Mary Anne is a woman about to turn 50 (at 49.999 and holding) and is quite upset about it. A delightful puppet with a big red hat by the name of Ruby materializes and tells her to get off of her “poor me” soap box and urges her to come to terms with the next stage of her life. We are invited to listen to songs delivered by Mary Anne’s mother and a close group of friends, so blatantly archetypical that they bear names like Duchess and Baroness and Contessa.

The typical stereotypes include a divorced business executive figuring out how to date again, the devoted mother and wife trying to come to terms with the empty-nest syndrome and a number of other easily identifiable figures who become the women whom many of us know and can relate to. Women who are all dealing with all forms of this self-prescribed barrier. The show tunes overflow with words of wisdom with thought-evoking one-liners such as “I don’t need some doctor’s diagnosis, I need a hump, but not from osteoporosis”, “I don’t want to be someone else, just a younger me” and “age doesn’t matter, unless you’re cheese!” This show is a poignant and at the same time, a positive and uplifting show!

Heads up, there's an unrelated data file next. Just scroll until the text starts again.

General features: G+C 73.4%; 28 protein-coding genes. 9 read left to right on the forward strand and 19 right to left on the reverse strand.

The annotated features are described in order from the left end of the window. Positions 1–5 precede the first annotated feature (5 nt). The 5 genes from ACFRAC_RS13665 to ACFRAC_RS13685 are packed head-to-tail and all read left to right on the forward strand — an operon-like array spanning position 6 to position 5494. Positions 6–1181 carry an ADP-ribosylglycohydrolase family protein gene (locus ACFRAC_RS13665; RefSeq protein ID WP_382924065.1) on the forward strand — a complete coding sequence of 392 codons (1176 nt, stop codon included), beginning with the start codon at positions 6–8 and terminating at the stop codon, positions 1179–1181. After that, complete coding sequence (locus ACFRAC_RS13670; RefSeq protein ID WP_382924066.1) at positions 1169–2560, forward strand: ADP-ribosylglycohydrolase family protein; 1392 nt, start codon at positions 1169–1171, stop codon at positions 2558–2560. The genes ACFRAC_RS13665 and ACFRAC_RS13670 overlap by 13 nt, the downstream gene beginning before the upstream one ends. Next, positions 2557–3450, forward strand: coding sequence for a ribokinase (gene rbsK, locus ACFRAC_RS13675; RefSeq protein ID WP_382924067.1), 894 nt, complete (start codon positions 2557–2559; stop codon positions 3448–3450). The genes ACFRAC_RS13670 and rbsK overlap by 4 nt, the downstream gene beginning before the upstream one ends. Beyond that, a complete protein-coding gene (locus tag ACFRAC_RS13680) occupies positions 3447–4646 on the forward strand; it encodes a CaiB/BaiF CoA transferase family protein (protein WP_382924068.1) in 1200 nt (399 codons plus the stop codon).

Musical numbers include "Fifty," "I Don't Want," "Cinco Pasos de la Vida, (ie: Stages of a Woman’s Life)" "The Older the Fiddle, the Sweeter the Tune," "Celebrate," "My Empty Nest," "Just Like Me," "My Oven's Still Hot," "Yes We Can," "Invisible", "A Big Red Hat," and "Put Your Red Hat On.

The excellent cast chosen by Lois Grandi really represents very well, these terrific and courageous women turning the tables on life’s time barriers, telling us all to lighten up, grab the ring and exit the merry-go-round in style with a red had on and a strong belief that it is never too late to make a change and take control. The delightful cast includes, Loretta Janca (as Mary Anne), Shirley Nilson Hall (as the Lady), Kristine Ann Lowry (as the Baroness), M.L. Parr (as the Contessa), and Kathleen Escude (as the Dutchess).